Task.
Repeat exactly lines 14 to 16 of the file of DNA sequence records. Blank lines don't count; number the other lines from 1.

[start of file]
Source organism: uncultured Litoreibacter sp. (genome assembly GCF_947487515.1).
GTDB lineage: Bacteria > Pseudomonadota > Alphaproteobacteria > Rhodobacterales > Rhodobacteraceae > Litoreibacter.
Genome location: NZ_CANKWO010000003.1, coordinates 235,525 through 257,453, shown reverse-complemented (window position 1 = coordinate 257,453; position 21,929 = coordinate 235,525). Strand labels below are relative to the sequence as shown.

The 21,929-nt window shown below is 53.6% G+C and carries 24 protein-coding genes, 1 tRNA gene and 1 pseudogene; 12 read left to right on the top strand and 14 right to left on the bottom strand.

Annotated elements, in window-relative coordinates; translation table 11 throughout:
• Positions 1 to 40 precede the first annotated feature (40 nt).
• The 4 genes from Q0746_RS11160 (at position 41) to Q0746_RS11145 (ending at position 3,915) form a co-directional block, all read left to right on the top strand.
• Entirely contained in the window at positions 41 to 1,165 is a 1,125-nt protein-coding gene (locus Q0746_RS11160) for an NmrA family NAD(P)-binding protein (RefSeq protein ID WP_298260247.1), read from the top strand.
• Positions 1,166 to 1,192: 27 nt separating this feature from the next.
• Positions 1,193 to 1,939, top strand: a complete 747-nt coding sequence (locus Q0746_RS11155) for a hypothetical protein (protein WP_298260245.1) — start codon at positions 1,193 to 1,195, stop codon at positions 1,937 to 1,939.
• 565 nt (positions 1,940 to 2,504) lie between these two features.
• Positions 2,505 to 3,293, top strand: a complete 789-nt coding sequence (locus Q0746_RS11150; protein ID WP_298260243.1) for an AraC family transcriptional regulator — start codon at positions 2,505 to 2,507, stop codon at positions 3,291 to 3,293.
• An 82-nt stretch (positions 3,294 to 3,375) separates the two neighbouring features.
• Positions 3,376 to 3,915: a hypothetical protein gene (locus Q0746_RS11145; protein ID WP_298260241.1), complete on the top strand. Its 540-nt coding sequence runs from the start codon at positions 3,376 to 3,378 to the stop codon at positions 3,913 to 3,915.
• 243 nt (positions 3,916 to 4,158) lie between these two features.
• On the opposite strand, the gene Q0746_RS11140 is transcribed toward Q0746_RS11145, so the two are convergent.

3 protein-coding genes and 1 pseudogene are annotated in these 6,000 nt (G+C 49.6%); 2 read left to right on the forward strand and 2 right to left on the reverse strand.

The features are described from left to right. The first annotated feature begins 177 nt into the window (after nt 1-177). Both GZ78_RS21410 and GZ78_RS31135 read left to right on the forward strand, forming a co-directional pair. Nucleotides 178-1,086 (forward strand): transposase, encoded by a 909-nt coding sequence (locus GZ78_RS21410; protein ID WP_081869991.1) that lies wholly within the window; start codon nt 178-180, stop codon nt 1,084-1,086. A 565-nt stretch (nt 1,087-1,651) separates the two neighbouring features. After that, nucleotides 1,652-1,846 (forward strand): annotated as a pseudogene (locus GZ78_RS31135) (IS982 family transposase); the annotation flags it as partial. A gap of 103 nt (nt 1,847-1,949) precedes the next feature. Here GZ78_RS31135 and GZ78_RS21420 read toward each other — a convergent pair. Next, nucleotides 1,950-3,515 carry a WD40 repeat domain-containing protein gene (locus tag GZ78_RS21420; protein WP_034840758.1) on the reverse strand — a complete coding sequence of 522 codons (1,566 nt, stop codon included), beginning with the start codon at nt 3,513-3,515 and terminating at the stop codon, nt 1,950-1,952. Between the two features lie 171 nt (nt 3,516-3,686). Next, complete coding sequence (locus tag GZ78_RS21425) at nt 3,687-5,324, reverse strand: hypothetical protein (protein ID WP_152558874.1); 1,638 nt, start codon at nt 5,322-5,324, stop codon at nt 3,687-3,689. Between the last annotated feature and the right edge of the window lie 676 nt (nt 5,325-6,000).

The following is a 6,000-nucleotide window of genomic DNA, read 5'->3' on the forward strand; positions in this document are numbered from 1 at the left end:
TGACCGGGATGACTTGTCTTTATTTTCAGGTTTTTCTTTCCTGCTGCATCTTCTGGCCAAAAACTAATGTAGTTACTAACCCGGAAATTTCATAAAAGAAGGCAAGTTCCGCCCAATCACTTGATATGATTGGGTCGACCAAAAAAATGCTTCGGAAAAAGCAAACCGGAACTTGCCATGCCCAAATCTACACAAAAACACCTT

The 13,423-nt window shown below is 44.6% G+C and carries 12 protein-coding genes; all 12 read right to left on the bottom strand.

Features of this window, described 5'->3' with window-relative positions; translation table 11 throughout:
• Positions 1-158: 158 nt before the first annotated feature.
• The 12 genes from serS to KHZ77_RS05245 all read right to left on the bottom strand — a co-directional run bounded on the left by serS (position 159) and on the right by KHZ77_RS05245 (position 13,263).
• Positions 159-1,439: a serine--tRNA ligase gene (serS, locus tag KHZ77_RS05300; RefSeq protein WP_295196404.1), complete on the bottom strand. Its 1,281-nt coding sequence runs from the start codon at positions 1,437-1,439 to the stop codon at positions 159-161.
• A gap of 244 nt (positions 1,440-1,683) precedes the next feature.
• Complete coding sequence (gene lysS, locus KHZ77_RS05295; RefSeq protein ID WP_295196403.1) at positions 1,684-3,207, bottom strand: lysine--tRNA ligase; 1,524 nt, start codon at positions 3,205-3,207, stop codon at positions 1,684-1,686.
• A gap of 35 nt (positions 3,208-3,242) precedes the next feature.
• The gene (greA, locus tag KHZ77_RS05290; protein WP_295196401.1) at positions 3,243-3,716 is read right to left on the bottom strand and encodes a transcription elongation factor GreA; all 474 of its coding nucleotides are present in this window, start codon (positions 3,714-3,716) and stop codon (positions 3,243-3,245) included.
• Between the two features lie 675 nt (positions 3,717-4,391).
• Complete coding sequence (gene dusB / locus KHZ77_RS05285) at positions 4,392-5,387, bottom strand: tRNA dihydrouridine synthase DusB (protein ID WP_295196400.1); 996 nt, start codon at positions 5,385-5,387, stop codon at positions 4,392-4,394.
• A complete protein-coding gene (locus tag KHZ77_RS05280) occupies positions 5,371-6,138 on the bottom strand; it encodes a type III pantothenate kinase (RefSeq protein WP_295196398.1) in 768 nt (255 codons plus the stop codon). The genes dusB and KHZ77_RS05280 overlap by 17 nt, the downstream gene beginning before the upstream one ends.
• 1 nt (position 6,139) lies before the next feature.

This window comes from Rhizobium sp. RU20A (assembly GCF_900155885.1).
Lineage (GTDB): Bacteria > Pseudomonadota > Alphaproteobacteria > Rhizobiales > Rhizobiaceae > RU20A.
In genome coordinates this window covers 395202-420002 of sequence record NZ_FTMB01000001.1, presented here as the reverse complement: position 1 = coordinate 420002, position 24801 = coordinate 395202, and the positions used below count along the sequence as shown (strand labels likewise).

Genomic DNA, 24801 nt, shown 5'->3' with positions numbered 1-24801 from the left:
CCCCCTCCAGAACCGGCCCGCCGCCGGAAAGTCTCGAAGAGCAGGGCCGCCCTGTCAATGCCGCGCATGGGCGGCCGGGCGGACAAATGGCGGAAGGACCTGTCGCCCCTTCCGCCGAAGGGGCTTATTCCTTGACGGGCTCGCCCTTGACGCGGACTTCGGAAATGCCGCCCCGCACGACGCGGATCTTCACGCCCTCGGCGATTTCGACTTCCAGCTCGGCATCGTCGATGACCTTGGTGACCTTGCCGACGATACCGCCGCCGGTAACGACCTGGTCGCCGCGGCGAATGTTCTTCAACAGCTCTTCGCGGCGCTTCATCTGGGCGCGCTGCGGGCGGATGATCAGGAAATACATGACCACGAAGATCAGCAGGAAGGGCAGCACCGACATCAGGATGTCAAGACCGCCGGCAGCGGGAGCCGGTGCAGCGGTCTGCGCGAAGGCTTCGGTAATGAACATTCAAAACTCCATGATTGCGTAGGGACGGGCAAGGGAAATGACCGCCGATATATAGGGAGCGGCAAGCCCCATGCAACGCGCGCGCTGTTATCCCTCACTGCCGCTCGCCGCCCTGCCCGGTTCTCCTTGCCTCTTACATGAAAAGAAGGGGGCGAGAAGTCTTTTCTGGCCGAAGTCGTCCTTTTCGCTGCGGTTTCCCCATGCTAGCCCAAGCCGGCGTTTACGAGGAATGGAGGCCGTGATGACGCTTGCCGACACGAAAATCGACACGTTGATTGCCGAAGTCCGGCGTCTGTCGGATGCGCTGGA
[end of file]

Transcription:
• Positions 3,376 to 3,915: a hypothetical protein gene (locus Q0746_RS11145; protein ID WP_298260241.1), complete on the top strand. Its 540-nt coding sequence runs from the start codon at positions 3,376 to 3,378 to the stop codon at positions 3,913 to 3,915.
• 243 nt (positions 3,916 to 4,158) lie between these two features.
• On the opposite strand, the gene Q0746_RS11140 is transcribed toward Q0746_RS11145, so the two are convergent.